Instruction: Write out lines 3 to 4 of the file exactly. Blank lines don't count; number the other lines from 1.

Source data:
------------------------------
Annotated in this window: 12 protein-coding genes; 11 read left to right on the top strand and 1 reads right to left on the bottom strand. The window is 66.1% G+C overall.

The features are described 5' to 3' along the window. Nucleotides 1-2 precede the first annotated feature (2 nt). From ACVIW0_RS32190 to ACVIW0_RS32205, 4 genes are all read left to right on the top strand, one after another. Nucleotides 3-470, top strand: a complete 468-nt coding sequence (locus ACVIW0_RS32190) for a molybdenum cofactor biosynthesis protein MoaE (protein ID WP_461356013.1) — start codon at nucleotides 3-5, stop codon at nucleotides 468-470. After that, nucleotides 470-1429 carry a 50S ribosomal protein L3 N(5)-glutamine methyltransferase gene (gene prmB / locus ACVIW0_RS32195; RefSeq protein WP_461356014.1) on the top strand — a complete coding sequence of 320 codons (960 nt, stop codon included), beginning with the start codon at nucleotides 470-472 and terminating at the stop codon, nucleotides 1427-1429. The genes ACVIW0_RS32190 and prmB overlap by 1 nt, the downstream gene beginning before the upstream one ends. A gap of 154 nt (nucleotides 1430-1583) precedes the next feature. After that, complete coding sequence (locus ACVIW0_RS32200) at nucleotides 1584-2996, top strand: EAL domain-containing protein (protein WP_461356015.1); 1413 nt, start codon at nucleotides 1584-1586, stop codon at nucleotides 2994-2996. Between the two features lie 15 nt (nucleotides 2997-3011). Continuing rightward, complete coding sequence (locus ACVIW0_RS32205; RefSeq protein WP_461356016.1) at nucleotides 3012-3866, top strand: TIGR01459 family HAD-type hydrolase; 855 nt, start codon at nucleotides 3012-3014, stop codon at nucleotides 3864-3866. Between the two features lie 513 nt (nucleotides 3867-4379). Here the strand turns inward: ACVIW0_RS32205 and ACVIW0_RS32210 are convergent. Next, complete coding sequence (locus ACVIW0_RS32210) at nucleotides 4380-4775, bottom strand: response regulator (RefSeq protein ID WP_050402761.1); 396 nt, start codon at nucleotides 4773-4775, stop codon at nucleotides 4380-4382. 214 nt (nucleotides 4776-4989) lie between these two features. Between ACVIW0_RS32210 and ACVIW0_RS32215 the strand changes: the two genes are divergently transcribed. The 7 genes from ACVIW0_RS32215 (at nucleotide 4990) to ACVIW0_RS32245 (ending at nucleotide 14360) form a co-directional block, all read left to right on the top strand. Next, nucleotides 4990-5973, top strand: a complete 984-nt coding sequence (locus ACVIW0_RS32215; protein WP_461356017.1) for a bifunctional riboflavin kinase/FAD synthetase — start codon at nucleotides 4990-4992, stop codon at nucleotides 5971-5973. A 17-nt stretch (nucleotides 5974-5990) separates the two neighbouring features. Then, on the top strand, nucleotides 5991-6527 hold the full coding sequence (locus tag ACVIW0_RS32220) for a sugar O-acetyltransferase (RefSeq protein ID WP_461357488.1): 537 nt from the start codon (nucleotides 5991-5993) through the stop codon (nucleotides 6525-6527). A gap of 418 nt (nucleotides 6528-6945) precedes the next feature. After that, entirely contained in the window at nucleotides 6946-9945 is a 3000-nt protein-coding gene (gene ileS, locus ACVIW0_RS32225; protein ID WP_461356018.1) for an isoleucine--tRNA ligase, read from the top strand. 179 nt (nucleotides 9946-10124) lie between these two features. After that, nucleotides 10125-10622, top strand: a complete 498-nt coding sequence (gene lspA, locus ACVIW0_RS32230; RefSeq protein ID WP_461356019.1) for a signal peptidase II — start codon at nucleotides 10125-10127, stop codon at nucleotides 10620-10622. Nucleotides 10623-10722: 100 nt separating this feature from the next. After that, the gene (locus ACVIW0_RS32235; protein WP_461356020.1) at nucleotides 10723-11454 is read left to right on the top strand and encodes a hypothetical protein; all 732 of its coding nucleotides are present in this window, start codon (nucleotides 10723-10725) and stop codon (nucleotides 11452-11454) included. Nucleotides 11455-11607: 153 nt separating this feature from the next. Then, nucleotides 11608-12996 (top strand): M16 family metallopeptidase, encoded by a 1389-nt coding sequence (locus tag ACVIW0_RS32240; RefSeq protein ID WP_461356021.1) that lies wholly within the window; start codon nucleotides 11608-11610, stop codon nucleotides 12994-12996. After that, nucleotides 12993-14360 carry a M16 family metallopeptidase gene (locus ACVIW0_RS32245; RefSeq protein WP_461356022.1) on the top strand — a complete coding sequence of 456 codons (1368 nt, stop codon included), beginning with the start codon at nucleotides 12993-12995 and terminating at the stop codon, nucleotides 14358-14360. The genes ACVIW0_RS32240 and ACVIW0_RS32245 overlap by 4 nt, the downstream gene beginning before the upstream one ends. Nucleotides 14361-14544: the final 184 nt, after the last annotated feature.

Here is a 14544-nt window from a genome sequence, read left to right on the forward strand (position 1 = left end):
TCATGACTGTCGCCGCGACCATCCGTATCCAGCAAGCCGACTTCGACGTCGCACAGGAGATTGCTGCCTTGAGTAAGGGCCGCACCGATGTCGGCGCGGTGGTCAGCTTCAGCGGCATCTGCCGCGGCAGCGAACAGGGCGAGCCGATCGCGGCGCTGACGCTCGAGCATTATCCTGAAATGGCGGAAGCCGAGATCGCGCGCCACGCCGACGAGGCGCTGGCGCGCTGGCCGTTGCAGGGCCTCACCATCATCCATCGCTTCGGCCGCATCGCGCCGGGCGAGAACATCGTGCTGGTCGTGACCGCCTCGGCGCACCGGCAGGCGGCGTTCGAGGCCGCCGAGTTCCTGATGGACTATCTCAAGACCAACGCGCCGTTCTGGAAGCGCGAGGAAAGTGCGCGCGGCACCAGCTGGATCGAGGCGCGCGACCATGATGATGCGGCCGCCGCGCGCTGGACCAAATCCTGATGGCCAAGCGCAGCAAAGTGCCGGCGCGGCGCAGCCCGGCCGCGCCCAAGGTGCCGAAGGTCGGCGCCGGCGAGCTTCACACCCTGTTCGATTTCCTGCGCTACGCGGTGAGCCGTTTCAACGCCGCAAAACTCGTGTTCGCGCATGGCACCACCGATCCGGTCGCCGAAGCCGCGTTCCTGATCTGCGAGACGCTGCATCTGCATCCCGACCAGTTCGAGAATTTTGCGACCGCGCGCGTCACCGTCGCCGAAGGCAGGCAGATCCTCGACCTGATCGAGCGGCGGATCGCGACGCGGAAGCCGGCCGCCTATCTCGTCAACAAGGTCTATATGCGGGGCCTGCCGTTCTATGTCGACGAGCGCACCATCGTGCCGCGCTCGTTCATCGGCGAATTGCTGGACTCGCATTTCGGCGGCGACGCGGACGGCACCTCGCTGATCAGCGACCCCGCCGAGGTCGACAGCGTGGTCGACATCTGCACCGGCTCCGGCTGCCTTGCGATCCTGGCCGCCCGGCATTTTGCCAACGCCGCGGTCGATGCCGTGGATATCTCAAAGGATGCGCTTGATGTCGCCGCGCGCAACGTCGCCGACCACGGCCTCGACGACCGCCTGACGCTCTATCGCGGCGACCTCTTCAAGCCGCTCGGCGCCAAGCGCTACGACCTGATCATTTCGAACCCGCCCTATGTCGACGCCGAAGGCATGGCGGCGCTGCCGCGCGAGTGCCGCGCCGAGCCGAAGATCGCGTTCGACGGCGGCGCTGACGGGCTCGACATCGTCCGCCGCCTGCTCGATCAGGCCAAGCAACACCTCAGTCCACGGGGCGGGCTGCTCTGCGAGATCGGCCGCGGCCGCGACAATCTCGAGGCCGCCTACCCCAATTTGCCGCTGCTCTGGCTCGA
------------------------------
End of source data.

Here is a 14544-nt window from a genome sequence, read left to right on the forward strand (position 1 = left end):
TCATGACTGTCGCCGCGACCATCCGTATCCAGCAAGCCGACTTCGACGTCGCACAGGAGATTGCTGCCTTGAGTAAGGGCCGCACCGATGTCGGCGCGGTGGTCAGCTTCAGCGGCATCTGCCGCGGCAGCGAACAGGGCGAGCCGATCGCGGCGCTGACGCTCGAGCATTATCCTGAAATGGCGGAAGCCGAGATCGCGCGCCACGCCGACGAGGCGCTGGCGCGCTGGCCGTTGCAGGGCCTCACCATCATCCATCGCTTCGGCCGCATCGCGCCGGGCGAGAACATCGTGCTGGTCGTGACCGCCTCGGCGCACCGGCAGGCGGCGTTCGAGGCCGCCGAGTTCCTGATGGACTATCTCAAGACCAACGCGCCGTTCTGGAAGCGCGAGGAAAGTGCGCGCGGCACCAGCTGGATCGAGGCGCGCGACCATGATGATGCGGCCGCCGCGCGCTGGACCAAATCCTGATGGCCAAGCGCAGCAAAGTGCCGGCGCGGCGCAGCCCGGCCGCGCCCAAGGTGCCGAAGGTCGGCGCCGGCGAGCTTCACACCCTGTTCGATTTCCTGCGCTACGCGGTGAGCCGTTTCAACGCCGCAAAACTCGTGTTCGCGCATGGCACCACCGATCCGGTCGCCGAAGCCGCGTTCCTGATCTGCGAGACGCTGCATCTGCATCCCGACCAGTTCGAGAATTTTGCGACCGCGCGCGTCACCGTCGCCGAAGGCAGGCAGATCCTCGACCTGATCGAGCGGCGGATCGCGACGCGGAAGCCGGCCGCCTATCTCGTCAACAAGGTCTATATGCGGGGCCTGCCGTTCTATGTCGACGAGCGCACCATCGTGCCGCGCTCGTTCATCGGCGAATTGCTGGACTCGCATTTCGGCGGCGACGCGGACGGCACCTCGCTGATCAGCGACCCCGCCGAGGTCGACAGCGTGGTCGACATCTGCACCGGCTCCGGCTGCCTTGCGATCCTGGCCGCCCGGCATTTTGCCAACGCCGCGGTCGATGCCGTGGATATCTCAAAGGATGCGCTTGATGTCGCCGCGCGCAACGTCGCCGACCACGGCCTCGACGACCGCCTGACGCTCTATCGCGGCGACCTCTTCAAGCCGCTCGGCGCCAAGCGCTACGACCTGATCATTTCGAACCCGCCCTATGTCGACGCCGAAGGCATGGCGGCGCTGCCGCGCGAGTGCCGCGCCGAGCCGAAGATCGCGTTCGACGGCGGCGCTGACGGGCTCGACATCGTCCGCCGCCTGCTCGATCAGGCCAAGCAACACCTCAGTCCACGGGGCGGGCTGCTCTGCGAGATCGGCCGCGGCCGCGACAATCTCGAGGCCGCCTACCCCAATTTGCCGCTGCTCTGGCTCGA